Did he say something sweet? Stop by your office just to say hi? Take you to that movie he knew you wanted to see? Any of those would be perfect.

Like I said, it doesn’t matter when you do this. Do it while you’re brushing your teeth, like Achor suggests. Or while you’re walking the dog. Or cooking dinner. Or driving to work.

how to be happyPause long enough to think of three things that brightened your day. Make one of them about your guy. That’s it.

It’s a two-minute boost to your overall happiness that will make a real difference in how you feel and how you connect with your partner.

[i] Allan, Patrick. “What Research Says Happiness Really Is.” Lifehacker. Gawker Media, 14 Sept. 2015. Web. 04 Aug. 2016.

[ii] Achor, Shawn. The Happiness Advantage: The Seven Principles of Positive Psychology That Fuel Success and Performance at Work. New York: Broadway, 2010

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4 thoughts on “You’re Two Minutes Away from Being Happier Right Now

  1. Joyce Hardman said:

    I’m going to share this thought with my nephew. He just reached 90 days clean & sober. I told him to look in the mirror everyday. Smile, and tell that guy looking back, “I like you, you’re a good man.”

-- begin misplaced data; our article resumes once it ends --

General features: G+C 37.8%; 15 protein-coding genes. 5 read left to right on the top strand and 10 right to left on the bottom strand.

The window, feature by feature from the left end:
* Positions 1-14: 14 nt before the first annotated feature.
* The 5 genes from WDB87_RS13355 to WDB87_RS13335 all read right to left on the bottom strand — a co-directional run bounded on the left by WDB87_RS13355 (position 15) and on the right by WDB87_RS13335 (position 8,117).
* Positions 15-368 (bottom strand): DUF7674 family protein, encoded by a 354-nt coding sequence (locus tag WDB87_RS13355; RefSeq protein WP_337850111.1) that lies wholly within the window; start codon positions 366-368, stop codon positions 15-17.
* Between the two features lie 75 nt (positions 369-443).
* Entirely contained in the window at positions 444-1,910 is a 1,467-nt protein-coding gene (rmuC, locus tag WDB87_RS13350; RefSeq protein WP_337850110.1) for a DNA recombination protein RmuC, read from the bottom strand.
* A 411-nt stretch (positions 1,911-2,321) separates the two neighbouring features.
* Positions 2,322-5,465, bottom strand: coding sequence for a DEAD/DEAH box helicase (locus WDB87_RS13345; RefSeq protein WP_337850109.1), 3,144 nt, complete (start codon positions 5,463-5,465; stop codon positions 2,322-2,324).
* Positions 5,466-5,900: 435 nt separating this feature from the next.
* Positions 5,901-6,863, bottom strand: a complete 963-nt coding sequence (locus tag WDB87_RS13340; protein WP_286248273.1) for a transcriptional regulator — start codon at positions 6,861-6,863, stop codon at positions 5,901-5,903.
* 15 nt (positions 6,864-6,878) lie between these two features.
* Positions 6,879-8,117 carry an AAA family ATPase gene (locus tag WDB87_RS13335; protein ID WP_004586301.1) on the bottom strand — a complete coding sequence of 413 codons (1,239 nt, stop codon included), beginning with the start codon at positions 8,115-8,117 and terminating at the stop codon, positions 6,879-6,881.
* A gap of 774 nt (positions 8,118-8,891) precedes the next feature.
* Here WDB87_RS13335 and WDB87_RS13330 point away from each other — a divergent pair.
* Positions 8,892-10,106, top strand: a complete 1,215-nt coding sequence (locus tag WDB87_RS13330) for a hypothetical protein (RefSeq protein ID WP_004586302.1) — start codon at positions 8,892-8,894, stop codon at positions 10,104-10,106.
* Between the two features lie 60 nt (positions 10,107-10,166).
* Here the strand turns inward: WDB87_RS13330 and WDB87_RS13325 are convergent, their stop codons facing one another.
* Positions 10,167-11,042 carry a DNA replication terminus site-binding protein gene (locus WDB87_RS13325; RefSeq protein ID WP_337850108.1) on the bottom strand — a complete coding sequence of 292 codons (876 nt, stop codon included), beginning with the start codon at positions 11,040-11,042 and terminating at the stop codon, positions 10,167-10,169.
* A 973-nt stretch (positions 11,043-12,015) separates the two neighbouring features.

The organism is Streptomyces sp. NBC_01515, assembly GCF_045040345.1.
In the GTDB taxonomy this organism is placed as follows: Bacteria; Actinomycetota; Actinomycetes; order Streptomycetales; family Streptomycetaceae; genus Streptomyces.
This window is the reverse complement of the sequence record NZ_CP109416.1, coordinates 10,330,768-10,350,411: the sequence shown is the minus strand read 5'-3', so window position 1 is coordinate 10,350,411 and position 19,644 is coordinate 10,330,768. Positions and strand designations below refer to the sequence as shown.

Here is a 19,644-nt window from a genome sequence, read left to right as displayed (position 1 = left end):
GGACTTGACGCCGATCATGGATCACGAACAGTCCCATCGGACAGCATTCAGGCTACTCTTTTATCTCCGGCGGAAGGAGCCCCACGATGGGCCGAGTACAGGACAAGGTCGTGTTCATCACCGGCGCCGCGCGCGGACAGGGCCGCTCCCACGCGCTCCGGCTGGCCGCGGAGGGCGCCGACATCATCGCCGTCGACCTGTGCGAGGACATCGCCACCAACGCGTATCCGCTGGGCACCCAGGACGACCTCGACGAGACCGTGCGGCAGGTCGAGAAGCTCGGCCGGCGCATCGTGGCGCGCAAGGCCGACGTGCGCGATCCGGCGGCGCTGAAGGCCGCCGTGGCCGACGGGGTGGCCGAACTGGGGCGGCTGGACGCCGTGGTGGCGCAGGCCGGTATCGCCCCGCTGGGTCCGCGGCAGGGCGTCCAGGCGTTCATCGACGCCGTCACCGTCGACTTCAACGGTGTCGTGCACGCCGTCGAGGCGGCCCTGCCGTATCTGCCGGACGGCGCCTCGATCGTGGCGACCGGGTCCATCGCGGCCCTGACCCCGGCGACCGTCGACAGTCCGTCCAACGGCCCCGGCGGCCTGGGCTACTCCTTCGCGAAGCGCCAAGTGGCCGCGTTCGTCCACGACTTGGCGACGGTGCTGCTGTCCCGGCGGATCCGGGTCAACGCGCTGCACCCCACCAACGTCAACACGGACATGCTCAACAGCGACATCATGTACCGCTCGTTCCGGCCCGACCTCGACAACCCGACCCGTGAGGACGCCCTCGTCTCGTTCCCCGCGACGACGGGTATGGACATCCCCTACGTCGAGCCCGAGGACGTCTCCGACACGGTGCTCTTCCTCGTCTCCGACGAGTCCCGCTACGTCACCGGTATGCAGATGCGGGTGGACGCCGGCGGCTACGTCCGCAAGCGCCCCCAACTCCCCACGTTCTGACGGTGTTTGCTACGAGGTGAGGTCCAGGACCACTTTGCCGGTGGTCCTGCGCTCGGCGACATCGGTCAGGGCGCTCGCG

Not that the traditional 12 step programs don’t work. It just seems to me, if one is going to tell themself and everyone around them on a daily basis, “I’m an addict.” Which does have a negative connotation. They should also remind themself that they have many attributes. That it’s good to be sober happy and to look for the little things that create happiness.
    This blog is #1 on my list for today. Thanks James!

    • James Bauer said:

      That’s an interesting application of the idea. I hope your nephew receives this well.

    • Lorna (LaLa) said:

      Hi again, Joyce. It seems I am destined to respond to you again today. Actually on two counts, this time. 1) I have used this happiness “trick” to get me through the very darkest days of my life, when going through my divorce, when I was so depressed I was feeling suicidal and could see no future. I actually kept a “Things to be Grateful For” Journal, and every night I would write down at least three things for which I was grateful that day. Sometimes it was hard, but gradually, it helped me stay focused. Now I rarely feel depressed, thank goodness – it is not something you would wish on your worst enemy.